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Appetizer / Uncategorized

Blistered Sugar Snap Peas with black quinoa, whipped feta, sesame date butter and mint

One of my favorite restaurants in the Art District of Los Angeles housed inside an art gallery named Hauser & Wirth is Manuela. The restaurant is where the edible works of art are consumed. One of my favorite dishes is the blistered sugar snap peas. This recipe is my riff of this incredible vegetable dish.

Time 1-hour

Servings 2-3

Ingredients

1 10 ounce bag of sugar snap pea, 1/4 cup black quinoa, 3.5 ounces of feta, 2 TBS cream cheese, 1 TBS sesame butter, 1 TBS Pure date syrup, 8 mint leaves, 1 TBS canola oil, 1/2 tsp kosher salt, 1/2 cup of water and pinch of URFA pepper.

Preparation

Place 1/4 cup of black quinoa and 1/2 cup of water in a small sauce pan and bring to boil. Cover and simmer for 10 minutes or until quinoa is cooked.

Trim and remove strings from both sides of sugar snap peas.

Stings removed

When quinoa is cooked dry toast in another small skillet. Add quinoa to dry skillet on medium heat for 3-5 minutes. You will hear snapping that is your quinoa changing it’s texture to slightly crunchy and that is what you want. Careful not to burn.

Toasted black quinoa

In a food processor add your favorite feta and cream cheese. Whip together until smooth and creamy. A smaller food processor would be easier if you have one. My favorite feta is Valbreso. Once feta is whipped scoop out into bowl and keep in refrigerator until plating.

In a small bowl add the sesame butter and date syrup mix together then set aside.

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Now you are ready to blister the snap peas. In a medium to large skillet add 1 TBS of canola oil and get pan really hot. Wait until the oil is just starting to smoke and then add the snap peas until they are blistered and coated with oil. Season with kosher salt.

Time to plate. Smear sesame date butter onto platter. Then add snap peas, toasted black quinoa, whipped feta, and gently ripped mint leaves. For a little bit of heat I sprinkled a little URFA pepper but crush peppers will work as well. URFA pepper adds a fruity heat.

Finished product
Close up

Enjoy!

The Author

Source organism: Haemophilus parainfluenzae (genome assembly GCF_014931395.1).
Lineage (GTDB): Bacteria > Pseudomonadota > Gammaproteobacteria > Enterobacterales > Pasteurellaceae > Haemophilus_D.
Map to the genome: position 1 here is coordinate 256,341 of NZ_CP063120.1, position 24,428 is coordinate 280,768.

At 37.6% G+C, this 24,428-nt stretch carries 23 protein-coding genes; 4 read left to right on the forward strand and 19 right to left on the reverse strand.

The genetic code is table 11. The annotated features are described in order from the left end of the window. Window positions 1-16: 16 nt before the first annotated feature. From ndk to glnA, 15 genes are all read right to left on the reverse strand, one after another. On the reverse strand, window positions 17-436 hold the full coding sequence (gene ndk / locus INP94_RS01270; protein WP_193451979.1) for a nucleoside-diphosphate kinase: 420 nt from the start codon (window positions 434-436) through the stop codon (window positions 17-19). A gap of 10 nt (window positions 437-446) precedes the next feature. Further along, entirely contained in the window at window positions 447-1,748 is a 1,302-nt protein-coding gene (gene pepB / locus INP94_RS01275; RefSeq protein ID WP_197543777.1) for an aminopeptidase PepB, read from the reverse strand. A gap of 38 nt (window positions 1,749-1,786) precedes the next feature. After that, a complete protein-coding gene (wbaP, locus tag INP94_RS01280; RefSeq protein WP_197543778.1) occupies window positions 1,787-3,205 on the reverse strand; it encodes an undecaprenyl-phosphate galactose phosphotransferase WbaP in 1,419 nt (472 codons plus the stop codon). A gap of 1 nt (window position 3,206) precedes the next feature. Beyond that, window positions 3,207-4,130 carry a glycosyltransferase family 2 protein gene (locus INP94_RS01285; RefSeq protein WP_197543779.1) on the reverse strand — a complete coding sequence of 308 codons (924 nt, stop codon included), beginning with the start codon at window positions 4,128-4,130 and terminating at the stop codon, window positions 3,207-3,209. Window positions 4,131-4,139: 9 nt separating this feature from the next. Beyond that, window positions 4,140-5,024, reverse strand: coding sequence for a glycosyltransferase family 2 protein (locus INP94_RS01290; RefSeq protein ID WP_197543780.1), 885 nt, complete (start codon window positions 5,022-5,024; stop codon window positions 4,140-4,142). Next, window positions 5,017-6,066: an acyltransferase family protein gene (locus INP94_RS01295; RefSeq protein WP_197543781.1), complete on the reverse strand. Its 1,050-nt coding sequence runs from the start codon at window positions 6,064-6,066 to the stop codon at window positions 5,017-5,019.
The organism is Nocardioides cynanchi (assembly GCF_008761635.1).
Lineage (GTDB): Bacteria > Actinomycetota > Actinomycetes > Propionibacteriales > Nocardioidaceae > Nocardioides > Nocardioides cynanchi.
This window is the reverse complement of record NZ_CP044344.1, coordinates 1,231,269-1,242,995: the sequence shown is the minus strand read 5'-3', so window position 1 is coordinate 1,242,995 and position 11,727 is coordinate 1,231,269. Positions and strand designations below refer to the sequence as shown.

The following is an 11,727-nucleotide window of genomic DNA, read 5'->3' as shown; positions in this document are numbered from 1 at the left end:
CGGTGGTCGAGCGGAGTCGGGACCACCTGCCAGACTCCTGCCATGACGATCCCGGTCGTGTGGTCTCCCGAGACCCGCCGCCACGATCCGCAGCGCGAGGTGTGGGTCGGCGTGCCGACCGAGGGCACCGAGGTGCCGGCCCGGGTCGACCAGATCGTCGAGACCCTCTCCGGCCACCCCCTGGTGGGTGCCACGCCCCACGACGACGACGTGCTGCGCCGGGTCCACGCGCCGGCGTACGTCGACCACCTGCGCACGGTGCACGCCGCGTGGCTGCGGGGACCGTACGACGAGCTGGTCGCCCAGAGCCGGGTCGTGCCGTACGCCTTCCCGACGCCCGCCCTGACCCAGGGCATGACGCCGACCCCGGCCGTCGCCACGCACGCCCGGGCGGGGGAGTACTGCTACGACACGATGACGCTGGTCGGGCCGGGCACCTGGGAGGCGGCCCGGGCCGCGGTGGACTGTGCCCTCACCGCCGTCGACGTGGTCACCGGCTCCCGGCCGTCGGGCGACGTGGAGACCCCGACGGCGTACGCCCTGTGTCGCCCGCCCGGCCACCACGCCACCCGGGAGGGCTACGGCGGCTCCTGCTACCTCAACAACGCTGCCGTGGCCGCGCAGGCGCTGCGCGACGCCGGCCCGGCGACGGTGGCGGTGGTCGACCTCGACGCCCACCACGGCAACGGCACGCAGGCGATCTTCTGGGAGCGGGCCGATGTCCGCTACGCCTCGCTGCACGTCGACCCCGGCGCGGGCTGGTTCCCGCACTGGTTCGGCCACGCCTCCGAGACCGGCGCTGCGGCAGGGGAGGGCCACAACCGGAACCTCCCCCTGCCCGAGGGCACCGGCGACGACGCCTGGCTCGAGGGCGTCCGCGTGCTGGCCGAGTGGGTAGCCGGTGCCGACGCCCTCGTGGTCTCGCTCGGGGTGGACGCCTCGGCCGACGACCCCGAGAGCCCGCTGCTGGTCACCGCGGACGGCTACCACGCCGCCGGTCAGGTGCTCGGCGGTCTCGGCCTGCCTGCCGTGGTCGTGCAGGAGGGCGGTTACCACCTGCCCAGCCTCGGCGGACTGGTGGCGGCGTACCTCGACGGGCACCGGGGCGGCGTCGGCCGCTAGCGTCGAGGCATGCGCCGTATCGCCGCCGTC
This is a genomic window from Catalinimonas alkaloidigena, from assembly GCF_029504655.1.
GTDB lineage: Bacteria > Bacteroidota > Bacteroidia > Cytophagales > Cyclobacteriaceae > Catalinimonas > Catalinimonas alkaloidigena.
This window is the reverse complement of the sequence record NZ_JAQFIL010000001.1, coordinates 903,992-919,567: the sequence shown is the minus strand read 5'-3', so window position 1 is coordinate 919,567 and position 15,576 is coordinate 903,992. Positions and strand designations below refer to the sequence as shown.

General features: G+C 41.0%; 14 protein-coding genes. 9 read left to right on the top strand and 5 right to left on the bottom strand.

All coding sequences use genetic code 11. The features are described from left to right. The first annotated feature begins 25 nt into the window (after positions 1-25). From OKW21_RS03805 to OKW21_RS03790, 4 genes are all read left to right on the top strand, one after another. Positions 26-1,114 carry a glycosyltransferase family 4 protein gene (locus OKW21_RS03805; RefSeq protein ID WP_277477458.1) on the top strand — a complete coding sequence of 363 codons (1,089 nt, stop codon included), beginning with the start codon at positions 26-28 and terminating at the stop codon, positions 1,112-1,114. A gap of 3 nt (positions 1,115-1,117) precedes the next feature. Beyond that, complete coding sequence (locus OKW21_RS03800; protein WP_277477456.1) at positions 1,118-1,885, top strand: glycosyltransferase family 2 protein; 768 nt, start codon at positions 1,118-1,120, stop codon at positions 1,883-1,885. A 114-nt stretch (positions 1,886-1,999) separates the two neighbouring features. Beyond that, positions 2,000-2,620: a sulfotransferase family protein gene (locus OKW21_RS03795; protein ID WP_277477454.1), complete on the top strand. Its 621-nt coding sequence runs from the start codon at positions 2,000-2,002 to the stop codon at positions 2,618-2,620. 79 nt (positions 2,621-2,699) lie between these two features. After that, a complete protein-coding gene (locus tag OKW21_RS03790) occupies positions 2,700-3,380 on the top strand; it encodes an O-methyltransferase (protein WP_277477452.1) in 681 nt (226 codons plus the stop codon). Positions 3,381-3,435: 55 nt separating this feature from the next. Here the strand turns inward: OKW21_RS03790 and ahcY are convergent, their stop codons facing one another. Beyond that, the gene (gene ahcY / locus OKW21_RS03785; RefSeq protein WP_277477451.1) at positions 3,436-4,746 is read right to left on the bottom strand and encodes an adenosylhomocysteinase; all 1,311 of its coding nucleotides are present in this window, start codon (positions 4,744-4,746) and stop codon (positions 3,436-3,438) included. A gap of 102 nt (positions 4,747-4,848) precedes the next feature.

First off, I'm not a writer. This should be abundantly clear as you read this bio. I'm not a trained Chef either. I'm a Mother, Wife, Registered Nurse and Fraudulent Chef. Why a blog you ask? Well, I don't want to be a line cook, executive Chef, or a restaurant owner. I just want to cook what I want, when I want, and for who I want. Cooking is a creative outlet for me. I don't even consider myself a blogger because I don't blog often. So advertising dollars and web fame is not my motive. Finding the time to cook, write up a recipe, photograph it while maintaining a job and household is challenging. However, it has given me great joy over the years to see people carrying on dishes that I've developed. It's also an online cookbook that I can reflect on. My cooking is an expression of the strong women in my life and inspired dishes from my favorite restaurants. I'm a recipe impostor of dishes from restaurants I love. Furthermore, many of the recipes are spruced up from my childhood. I'm a Mexican-American, native Californian who has spent time in New York and married a first generation Costa Rican. My cooking reflects all of these aspects. Karen's Kitchen is not a Mexican food blog. As much as I'd like to fit into a pretty little red, white and green box. I find it too limiting and reject the notion of creating a Latino point of view because it makes a blog cohesive. So my recipes are all over the place, with no rhyme or reason. Home cooks never apologize for not graduating from culinary school. You will find that my recipes are easy to follow and geared for the home cook. They look amazing and will make you look like a Domestic God/Goddess in front of your loved ones. It's my hope that you find the love for cooking and make some of my recipes your own. Cheers to cooking, eating and surrounding yourself with lovely people.

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